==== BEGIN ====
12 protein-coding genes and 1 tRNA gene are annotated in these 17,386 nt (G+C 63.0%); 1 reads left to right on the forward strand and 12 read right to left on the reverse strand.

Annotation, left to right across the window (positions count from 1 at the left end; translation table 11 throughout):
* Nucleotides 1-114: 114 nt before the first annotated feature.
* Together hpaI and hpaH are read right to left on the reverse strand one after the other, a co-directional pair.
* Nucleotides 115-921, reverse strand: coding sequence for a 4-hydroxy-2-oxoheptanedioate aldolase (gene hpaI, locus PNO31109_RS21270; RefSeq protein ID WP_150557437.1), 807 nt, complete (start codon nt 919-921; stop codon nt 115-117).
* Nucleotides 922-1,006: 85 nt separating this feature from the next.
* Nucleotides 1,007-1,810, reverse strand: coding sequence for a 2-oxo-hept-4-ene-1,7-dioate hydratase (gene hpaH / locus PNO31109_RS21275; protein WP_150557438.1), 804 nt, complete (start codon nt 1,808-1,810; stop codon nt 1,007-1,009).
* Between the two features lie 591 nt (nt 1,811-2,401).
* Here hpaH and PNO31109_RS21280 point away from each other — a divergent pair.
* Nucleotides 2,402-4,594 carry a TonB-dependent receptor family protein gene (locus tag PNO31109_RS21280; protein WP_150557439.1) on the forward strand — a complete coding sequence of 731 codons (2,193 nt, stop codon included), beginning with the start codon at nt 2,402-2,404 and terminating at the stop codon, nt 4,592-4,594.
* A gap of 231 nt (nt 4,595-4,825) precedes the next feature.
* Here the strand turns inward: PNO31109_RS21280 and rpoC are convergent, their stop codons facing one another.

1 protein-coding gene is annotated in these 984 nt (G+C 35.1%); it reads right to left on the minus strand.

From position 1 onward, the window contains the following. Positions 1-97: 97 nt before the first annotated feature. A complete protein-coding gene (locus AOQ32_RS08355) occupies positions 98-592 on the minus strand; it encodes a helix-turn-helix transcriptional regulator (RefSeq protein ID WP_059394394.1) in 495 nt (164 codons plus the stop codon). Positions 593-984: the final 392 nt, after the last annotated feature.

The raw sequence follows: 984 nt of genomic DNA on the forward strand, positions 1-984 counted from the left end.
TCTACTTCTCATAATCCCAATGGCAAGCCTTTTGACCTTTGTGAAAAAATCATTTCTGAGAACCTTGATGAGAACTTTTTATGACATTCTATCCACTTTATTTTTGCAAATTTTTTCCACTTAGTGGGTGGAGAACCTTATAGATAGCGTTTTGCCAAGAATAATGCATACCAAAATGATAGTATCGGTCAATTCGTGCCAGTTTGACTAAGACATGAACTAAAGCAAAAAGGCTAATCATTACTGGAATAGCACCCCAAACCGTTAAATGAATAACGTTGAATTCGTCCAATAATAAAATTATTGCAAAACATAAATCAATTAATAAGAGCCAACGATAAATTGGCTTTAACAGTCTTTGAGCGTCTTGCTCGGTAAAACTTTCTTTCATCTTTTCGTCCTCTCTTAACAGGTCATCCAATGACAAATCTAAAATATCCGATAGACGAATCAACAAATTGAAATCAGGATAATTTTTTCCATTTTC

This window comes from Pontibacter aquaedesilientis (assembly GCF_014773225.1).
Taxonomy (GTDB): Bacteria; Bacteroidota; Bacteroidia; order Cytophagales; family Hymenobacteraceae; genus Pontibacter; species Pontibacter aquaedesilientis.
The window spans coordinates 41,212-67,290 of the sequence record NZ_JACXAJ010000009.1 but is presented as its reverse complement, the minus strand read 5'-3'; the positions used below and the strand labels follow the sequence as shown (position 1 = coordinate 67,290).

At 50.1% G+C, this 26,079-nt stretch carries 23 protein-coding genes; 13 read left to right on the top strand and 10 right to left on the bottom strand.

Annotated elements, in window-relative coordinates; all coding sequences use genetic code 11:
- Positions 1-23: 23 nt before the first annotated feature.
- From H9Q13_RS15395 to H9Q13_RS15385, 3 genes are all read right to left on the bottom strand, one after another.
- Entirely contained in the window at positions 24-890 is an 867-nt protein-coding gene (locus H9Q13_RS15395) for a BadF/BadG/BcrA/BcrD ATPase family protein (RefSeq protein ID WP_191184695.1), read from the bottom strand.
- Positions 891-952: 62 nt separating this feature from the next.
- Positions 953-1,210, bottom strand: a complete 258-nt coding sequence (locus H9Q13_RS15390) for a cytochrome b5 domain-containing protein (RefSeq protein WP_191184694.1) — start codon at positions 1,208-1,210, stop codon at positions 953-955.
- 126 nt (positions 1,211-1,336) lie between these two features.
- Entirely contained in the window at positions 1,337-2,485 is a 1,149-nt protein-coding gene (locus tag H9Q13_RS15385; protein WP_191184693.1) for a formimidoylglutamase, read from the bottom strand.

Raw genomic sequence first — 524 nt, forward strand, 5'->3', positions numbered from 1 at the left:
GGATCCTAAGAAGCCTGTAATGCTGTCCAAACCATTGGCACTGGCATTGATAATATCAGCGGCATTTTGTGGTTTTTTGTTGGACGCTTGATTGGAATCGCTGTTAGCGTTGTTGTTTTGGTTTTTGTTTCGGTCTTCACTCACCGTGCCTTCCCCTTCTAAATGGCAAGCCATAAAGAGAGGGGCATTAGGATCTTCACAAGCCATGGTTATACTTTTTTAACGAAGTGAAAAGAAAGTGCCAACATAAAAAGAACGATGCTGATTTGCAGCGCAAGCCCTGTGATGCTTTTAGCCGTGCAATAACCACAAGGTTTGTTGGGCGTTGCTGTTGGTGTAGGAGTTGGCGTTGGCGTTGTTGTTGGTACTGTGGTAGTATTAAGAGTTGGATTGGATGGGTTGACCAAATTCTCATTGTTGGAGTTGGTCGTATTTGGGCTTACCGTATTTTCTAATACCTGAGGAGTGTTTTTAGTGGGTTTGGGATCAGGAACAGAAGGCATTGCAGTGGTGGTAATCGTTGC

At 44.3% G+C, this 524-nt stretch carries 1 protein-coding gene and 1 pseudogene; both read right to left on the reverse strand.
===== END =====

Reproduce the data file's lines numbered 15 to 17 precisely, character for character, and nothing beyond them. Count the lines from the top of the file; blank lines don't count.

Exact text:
The raw sequence follows: 984 nt of genomic DNA on the forward strand, positions 1-984 counted from the left end.
TCTACTTCTCATAATCCCAATGGCAAGCCTTTTGACCTTTGTGAAAAAATCATTTCTGAGAACCTTGATGAGAACTTTTTATGACATTCTATCCACTTTATTTTTGCAAATTTTTTCCACTTAGTGGGTGGAGAACCTTATAGATAGCGTTTTGCCAAGAATAATGCATACCAAAATGATAGTATCGGTCAATTCGTGCCAGTTTGACTAAGACATGAACTAAAGCAAAAAGGCTAATCATTACTGGAATAGCACCCCAAACCGTTAAATGAATAACGTTGAATTCGTCCAATAATAAAATTATTGCAAAACATAAATCAATTAATAAGAGCCAACGATAAATTGGCTTTAACAGTCTTTGAGCGTCTTGCTCGGTAAAACTTTCTTTCATCTTTTCGTCCTCTCTTAACAGGTCATCCAATGACAAATCTAAAATATCCGATAGACGAATCAACAAATTGAAATCAGGATAATTTTTTCCATTTTC

This window comes from Pontibacter aquaedesilientis (assembly GCF_014773225.1).